We sought to examine the evidence regarding the use of herbal medicines and nutritional supplements in age-related macular degeneration (AMD), cataracts, diabetic retinopathy and glaucoma, and to review the ocular adverse effects of herbal and nutritional agents of clinical importance to ophthalmologists. We performed a literature search of Ovid MEDLINE and selected websites including the American Academy of Ophthalmology (AAO), the Centers for Disease Control and Prevention (CDC), the National Institutes of Health (NIH) and the World Health Organization (WHO).There is strong evidence supporting the use of antioxidants and zinc in patients with certain forms of intermediate and advanced AMD. However, there has been growing evidence regarding potential significant adverse effects associated with the AREDS (Age-Related Eye Disease Study) formula vitamins. Current data does not support the use of antioxidants or herbal medications in the prevention or treatment of cataracts, glaucoma or diabetic retinopathy.It is important for providers to be aware of the benefits and the significant potential adverse effects that have been associated with nutritional supplements and herbal medications, and to properly inform their patients when making decisions about supplementation. Further rigorous evaluation of nutritional supplements and herbal medicines in the treatment of eye disease is needed to determine their safety and efficacy.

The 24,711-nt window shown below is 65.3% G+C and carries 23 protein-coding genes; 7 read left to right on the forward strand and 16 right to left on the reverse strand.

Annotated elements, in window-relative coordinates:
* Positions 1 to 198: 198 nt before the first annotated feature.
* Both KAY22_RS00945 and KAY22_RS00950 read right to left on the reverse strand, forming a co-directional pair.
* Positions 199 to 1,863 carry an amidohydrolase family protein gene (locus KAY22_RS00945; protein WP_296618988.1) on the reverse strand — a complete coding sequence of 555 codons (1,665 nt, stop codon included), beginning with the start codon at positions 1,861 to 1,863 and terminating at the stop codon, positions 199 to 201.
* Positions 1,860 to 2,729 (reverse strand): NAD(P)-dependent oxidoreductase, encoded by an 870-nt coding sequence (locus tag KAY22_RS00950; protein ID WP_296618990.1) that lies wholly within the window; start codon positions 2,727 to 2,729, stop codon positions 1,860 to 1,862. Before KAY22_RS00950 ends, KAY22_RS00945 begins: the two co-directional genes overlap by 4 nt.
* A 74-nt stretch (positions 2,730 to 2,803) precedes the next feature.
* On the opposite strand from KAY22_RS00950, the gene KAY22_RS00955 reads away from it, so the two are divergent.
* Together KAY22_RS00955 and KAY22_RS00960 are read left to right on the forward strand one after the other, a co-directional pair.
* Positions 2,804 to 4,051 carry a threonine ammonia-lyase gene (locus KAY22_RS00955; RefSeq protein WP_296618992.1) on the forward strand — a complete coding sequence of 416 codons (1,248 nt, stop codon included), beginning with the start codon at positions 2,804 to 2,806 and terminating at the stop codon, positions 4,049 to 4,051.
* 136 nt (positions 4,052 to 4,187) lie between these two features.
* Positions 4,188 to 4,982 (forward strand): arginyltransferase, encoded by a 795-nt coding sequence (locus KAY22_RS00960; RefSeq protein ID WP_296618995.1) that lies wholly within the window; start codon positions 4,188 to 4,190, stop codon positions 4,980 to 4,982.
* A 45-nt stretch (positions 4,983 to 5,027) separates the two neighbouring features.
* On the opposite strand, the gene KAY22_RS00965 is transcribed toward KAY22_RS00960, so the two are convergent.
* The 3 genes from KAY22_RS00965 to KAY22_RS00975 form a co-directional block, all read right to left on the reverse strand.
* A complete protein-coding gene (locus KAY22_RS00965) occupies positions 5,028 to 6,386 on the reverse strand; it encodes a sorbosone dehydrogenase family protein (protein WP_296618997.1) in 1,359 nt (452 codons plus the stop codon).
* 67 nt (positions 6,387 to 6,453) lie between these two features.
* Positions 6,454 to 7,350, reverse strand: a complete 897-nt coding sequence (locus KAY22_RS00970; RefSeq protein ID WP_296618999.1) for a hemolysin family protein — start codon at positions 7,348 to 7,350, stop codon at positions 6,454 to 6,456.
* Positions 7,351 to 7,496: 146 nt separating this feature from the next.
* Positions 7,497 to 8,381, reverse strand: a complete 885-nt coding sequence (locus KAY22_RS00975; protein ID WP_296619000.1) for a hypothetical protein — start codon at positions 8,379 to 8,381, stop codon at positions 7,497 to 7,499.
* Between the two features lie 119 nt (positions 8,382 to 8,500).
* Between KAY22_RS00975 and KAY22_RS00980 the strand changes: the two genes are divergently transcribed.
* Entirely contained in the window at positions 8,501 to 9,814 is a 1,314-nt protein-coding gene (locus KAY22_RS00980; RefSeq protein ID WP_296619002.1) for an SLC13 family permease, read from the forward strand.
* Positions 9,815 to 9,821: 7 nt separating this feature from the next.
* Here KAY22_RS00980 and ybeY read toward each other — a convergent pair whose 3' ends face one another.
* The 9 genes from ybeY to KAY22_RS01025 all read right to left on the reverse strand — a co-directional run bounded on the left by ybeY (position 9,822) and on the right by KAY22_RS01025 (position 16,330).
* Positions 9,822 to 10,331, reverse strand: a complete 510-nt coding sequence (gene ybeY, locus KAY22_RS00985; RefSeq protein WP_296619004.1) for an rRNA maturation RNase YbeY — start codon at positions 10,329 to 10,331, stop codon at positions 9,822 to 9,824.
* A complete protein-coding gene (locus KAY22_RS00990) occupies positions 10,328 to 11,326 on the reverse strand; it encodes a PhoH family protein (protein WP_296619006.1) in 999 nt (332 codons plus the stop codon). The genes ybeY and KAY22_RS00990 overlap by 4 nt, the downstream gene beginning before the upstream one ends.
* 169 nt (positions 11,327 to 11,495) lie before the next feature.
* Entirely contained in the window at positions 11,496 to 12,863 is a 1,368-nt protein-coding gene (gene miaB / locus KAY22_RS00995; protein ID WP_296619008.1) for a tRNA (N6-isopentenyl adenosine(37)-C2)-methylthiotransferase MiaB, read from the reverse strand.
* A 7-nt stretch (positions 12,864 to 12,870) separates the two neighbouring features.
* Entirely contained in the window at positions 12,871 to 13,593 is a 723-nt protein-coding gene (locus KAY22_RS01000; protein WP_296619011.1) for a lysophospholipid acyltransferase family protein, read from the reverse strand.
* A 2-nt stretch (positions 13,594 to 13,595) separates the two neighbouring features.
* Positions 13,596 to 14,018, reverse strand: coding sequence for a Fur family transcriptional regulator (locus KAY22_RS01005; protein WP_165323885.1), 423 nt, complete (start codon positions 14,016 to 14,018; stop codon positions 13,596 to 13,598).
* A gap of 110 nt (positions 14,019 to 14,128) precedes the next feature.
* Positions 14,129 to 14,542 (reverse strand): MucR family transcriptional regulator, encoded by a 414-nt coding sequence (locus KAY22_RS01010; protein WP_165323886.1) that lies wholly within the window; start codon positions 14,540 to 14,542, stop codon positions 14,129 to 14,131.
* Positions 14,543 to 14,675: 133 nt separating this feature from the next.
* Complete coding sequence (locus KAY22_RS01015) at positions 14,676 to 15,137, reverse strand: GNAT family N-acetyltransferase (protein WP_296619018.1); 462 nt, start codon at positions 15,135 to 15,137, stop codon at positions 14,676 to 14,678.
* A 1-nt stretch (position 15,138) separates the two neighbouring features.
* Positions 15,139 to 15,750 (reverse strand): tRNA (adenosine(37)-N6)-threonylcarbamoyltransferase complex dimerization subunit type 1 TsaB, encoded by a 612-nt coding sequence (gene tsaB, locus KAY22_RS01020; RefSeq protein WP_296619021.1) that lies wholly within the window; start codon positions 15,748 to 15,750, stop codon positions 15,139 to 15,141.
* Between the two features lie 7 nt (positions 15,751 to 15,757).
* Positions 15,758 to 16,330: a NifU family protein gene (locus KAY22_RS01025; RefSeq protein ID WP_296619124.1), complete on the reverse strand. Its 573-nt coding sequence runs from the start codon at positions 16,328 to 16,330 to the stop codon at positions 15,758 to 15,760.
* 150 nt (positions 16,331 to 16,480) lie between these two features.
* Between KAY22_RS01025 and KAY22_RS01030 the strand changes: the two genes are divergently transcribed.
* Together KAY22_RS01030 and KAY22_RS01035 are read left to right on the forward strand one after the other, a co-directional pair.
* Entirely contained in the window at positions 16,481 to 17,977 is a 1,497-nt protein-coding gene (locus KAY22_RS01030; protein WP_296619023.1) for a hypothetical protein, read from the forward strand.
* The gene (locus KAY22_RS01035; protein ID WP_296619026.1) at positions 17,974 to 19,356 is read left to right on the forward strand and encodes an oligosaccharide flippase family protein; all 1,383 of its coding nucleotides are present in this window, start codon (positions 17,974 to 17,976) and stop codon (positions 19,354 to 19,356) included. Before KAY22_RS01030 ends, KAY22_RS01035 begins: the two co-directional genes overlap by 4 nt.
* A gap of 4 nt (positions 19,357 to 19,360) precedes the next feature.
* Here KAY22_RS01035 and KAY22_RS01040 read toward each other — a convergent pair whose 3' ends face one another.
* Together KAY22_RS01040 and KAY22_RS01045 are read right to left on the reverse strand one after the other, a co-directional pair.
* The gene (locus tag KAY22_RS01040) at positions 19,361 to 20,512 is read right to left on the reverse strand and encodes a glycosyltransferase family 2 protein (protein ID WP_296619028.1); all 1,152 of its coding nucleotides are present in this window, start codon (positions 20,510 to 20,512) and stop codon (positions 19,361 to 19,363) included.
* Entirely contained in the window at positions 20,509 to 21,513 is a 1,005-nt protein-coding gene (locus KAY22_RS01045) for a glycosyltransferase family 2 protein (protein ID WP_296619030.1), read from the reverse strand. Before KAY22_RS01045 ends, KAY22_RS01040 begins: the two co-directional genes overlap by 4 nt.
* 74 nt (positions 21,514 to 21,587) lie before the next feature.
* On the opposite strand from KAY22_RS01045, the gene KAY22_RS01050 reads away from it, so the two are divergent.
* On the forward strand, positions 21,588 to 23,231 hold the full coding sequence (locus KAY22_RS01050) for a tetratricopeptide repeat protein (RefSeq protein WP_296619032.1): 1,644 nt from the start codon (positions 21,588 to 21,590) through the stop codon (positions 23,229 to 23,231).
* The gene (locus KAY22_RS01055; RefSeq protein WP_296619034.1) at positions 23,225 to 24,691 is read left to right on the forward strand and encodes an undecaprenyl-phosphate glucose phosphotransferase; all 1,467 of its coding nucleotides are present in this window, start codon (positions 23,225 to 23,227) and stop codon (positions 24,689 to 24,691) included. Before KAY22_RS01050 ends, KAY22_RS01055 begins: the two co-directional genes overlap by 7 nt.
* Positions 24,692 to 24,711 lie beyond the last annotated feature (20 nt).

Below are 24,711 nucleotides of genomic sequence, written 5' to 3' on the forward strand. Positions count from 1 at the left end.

ASJC Scopus subject areas
- Pharmacology (medical)